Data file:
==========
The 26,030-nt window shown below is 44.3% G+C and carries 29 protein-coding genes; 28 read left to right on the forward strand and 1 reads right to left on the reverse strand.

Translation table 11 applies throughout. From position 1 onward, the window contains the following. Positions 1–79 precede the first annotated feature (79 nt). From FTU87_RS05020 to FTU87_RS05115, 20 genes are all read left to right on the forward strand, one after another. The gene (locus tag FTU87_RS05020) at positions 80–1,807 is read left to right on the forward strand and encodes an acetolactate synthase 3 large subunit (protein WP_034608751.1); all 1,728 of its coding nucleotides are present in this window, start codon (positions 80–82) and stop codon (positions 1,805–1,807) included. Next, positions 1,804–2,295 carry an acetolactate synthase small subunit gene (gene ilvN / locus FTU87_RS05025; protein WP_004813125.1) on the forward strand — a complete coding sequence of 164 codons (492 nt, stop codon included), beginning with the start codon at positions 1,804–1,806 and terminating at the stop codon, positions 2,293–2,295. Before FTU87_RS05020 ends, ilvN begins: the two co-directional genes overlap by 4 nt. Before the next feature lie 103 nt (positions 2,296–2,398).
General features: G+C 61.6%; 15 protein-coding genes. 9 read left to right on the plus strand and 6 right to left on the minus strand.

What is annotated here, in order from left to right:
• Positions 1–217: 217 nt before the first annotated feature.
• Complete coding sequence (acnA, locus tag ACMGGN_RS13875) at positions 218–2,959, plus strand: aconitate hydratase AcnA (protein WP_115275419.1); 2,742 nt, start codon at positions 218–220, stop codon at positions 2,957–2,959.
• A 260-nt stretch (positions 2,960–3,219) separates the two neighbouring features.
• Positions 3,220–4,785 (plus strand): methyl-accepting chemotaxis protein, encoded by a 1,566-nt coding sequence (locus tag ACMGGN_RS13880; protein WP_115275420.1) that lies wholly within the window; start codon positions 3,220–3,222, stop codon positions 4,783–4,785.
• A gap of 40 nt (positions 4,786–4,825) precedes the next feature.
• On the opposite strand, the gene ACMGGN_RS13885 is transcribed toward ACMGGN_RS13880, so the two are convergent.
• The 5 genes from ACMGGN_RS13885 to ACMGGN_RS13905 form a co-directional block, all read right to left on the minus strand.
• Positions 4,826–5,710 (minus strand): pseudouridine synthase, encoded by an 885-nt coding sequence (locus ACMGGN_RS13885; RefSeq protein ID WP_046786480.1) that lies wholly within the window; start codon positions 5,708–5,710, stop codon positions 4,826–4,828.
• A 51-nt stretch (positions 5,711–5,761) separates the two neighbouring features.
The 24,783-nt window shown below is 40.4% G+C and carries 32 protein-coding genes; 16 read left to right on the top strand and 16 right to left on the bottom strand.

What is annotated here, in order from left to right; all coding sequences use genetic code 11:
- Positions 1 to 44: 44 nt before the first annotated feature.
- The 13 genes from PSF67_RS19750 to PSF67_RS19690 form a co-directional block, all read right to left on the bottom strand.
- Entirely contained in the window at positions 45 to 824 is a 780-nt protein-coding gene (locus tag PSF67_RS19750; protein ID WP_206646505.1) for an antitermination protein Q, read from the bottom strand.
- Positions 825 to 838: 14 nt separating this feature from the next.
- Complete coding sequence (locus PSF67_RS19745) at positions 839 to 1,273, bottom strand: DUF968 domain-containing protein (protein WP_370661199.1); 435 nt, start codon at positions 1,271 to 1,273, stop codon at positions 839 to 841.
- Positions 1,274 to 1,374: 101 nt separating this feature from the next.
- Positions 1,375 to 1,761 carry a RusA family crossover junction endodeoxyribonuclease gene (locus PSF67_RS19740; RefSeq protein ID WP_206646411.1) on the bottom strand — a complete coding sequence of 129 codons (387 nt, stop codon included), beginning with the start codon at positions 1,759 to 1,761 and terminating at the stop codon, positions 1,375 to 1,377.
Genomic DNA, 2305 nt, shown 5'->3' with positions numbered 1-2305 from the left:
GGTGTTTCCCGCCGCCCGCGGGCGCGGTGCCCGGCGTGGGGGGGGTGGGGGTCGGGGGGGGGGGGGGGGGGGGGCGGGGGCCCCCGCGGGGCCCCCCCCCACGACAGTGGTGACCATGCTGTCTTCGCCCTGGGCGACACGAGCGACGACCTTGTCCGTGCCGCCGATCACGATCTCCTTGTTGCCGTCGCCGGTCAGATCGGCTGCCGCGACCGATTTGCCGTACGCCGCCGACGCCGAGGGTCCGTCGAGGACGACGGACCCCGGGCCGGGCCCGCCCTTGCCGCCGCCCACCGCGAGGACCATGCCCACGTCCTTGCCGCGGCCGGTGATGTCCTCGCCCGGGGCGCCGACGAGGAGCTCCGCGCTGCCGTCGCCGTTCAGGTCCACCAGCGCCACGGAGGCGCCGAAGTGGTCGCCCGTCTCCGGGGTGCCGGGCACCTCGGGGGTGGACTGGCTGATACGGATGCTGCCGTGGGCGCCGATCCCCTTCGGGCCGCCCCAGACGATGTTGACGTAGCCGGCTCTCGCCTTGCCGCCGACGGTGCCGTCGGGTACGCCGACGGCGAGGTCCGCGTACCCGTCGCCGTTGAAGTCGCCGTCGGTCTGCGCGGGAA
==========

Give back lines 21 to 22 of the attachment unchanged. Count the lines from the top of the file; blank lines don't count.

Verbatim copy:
- Positions 1,274 to 1,374: 101 nt separating this feature from the next.
- Positions 1,375 to 1,761 carry a RusA family crossover junction endodeoxyribonuclease gene (locus PSF67_RS19740; RefSeq protein ID WP_206646411.1) on the bottom strand — a complete coding sequence of 129 codons (387 nt, stop codon included), beginning with the start codon at positions 1,759 to 1,761 and terminating at the stop codon, positions 1,375 to 1,377.